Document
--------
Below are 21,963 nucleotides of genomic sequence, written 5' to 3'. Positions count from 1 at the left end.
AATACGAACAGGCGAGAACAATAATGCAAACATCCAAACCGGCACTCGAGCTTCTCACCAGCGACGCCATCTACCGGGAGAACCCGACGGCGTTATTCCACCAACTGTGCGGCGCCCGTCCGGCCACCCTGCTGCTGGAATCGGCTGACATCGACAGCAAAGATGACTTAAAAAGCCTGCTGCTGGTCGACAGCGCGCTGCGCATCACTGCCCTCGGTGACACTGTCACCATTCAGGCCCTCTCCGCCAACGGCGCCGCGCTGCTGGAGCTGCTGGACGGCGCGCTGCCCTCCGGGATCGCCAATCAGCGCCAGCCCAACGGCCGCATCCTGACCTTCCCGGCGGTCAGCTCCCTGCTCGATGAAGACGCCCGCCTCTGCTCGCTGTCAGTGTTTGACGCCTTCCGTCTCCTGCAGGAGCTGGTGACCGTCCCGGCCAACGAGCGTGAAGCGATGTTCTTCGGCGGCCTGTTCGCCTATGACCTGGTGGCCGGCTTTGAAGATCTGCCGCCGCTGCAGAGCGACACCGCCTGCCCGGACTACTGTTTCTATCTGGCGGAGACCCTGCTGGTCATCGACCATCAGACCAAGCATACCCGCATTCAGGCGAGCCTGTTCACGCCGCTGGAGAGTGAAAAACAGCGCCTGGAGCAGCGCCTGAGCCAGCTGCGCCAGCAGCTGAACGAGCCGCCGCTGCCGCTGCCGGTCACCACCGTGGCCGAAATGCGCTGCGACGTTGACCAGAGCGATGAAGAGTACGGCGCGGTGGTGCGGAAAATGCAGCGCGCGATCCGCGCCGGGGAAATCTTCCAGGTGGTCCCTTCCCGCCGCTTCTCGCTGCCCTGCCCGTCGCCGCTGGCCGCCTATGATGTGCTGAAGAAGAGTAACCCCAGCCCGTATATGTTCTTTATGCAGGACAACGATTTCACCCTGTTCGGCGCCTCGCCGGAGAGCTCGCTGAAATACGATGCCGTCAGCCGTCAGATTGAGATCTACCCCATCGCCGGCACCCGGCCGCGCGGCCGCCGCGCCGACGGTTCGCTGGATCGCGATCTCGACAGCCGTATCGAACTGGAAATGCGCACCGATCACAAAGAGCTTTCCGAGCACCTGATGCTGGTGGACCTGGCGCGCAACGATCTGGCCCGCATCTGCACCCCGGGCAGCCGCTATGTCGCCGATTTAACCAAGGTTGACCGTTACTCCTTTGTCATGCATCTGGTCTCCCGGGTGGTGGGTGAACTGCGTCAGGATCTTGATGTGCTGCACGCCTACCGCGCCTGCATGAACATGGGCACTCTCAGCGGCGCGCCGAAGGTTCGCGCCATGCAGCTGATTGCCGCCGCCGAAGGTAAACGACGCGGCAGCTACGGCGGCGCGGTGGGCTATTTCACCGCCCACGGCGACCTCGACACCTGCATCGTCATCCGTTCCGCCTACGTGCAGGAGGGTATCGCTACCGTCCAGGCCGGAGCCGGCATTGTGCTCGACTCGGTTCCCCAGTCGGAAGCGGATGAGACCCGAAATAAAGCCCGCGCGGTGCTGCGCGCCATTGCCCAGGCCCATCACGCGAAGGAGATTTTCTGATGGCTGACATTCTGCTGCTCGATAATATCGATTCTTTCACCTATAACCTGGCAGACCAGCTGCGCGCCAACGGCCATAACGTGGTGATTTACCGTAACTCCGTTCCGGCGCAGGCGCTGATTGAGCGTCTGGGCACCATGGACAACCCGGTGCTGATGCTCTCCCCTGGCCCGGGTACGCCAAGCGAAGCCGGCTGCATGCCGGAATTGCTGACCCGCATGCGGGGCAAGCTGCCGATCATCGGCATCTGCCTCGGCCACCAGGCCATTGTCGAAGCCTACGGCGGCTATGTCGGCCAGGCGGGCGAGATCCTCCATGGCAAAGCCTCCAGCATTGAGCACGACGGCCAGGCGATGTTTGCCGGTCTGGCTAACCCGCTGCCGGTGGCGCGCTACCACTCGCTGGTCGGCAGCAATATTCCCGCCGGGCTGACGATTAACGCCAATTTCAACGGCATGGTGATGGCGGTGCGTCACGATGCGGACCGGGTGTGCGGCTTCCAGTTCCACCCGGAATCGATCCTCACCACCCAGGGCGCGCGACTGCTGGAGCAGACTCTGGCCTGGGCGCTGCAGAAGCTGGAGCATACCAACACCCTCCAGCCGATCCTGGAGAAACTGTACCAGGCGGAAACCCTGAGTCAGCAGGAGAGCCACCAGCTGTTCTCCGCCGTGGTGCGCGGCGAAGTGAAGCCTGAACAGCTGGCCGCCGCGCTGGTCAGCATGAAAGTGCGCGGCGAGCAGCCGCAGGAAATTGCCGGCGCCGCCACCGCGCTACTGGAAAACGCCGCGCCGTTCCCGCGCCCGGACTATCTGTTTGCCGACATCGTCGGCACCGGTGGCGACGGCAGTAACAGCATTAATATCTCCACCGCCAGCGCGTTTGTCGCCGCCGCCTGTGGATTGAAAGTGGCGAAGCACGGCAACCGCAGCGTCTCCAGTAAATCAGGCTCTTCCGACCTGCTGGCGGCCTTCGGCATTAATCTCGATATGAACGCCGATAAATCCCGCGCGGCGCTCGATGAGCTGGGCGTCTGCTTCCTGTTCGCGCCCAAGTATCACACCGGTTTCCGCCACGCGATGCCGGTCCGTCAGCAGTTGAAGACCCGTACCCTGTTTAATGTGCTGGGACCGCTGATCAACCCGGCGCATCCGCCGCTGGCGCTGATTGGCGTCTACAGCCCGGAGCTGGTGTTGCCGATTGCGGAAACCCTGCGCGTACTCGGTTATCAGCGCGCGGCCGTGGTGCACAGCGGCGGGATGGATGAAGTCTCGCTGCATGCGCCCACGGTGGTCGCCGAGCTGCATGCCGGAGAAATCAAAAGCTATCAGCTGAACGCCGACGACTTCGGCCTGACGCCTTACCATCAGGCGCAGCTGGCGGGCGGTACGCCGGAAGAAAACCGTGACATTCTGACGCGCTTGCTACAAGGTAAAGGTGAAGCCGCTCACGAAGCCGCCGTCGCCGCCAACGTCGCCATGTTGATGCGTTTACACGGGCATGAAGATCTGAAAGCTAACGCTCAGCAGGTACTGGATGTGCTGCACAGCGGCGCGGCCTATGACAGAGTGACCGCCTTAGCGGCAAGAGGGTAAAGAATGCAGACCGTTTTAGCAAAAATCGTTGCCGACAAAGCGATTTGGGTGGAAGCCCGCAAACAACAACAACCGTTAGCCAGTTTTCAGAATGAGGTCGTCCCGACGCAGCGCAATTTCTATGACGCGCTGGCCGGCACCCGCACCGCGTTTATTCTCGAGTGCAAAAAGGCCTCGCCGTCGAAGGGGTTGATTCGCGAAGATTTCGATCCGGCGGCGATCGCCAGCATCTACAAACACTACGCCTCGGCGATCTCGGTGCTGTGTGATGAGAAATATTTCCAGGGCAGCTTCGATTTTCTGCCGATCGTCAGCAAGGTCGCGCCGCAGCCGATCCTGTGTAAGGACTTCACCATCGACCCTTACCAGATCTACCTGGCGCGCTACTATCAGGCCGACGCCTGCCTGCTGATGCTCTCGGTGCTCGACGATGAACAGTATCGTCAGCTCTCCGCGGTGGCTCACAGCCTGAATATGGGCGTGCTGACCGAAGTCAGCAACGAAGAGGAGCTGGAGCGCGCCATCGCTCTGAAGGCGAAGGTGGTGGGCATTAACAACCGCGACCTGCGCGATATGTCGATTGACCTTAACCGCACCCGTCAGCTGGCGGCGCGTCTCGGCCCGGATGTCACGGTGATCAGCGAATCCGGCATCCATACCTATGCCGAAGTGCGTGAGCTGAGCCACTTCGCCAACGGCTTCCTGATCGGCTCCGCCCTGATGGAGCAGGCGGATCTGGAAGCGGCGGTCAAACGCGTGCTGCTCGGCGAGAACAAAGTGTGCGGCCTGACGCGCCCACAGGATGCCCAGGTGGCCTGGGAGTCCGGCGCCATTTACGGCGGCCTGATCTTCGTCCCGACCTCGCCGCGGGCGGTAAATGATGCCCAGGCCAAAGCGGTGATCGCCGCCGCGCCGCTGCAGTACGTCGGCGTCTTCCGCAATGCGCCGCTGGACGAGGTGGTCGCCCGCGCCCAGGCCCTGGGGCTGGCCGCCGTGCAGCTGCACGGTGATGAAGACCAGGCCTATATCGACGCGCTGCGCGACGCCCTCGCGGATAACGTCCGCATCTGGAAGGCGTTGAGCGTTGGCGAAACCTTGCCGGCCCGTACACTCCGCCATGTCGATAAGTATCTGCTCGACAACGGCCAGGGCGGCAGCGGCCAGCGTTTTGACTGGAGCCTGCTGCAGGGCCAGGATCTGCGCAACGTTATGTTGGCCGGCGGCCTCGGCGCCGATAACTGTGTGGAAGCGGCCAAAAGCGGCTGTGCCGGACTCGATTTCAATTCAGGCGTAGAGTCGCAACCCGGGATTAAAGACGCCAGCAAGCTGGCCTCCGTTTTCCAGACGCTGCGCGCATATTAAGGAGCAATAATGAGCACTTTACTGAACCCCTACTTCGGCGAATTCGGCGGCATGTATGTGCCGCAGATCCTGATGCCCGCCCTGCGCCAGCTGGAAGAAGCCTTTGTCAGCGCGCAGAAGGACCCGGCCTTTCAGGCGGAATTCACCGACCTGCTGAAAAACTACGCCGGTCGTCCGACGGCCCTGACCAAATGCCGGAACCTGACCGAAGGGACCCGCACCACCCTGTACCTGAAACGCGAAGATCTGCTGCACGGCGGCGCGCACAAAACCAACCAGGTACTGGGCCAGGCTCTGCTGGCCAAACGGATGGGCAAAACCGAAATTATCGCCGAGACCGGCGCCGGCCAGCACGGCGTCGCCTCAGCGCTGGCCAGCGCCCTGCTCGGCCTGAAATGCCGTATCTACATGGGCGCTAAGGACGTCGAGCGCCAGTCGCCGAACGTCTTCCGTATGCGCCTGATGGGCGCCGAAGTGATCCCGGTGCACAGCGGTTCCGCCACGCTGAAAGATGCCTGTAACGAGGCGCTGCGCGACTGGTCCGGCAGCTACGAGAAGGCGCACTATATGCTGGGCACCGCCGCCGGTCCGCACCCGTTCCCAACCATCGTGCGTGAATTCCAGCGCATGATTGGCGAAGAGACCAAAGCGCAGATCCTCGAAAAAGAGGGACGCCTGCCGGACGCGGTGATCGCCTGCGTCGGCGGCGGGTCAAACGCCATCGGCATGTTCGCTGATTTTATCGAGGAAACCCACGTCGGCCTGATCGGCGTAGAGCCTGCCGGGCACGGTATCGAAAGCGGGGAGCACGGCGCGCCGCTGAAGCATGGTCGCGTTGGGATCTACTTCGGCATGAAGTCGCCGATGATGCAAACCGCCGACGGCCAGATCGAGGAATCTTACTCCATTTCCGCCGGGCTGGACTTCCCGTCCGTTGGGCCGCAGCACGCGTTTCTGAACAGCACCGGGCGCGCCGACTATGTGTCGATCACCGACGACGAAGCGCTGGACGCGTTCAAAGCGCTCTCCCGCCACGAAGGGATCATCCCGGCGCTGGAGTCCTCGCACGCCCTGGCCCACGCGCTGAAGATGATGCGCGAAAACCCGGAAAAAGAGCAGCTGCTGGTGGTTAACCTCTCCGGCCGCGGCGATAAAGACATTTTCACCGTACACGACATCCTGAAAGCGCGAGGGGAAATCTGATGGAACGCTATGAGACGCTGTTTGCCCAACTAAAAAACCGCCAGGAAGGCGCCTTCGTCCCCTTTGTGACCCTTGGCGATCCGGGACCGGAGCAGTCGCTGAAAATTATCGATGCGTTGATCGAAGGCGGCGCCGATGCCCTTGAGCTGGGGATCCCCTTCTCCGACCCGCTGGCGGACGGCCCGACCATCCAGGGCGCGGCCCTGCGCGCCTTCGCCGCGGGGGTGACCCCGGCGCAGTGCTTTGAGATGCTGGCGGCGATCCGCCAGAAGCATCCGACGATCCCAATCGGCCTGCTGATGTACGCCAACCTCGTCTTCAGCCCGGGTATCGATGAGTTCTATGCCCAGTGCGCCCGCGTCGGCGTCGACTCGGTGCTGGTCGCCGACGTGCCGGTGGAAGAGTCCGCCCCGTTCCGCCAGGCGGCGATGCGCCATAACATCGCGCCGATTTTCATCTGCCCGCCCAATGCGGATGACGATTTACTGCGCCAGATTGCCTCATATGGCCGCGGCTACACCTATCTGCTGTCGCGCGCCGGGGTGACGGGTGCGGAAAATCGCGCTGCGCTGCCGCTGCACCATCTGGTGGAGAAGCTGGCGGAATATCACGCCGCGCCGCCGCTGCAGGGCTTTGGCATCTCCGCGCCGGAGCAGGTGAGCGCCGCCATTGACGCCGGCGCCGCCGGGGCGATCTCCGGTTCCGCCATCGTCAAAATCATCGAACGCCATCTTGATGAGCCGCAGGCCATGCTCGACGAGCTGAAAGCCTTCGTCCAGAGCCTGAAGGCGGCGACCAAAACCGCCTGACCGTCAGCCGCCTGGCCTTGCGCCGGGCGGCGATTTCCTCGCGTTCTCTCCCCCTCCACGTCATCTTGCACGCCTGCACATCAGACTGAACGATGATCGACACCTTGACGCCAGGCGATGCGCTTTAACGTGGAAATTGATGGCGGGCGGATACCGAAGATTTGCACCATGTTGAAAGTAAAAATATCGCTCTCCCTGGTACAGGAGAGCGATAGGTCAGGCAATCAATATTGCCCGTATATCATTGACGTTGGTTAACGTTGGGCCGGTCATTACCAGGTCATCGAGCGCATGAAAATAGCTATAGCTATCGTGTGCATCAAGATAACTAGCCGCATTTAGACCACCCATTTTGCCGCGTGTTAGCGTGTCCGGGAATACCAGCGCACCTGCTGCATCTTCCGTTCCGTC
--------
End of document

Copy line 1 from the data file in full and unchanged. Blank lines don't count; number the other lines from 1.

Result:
Below are 21,963 nucleotides of genomic sequence, written 5' to 3'. Positions count from 1 at the left end.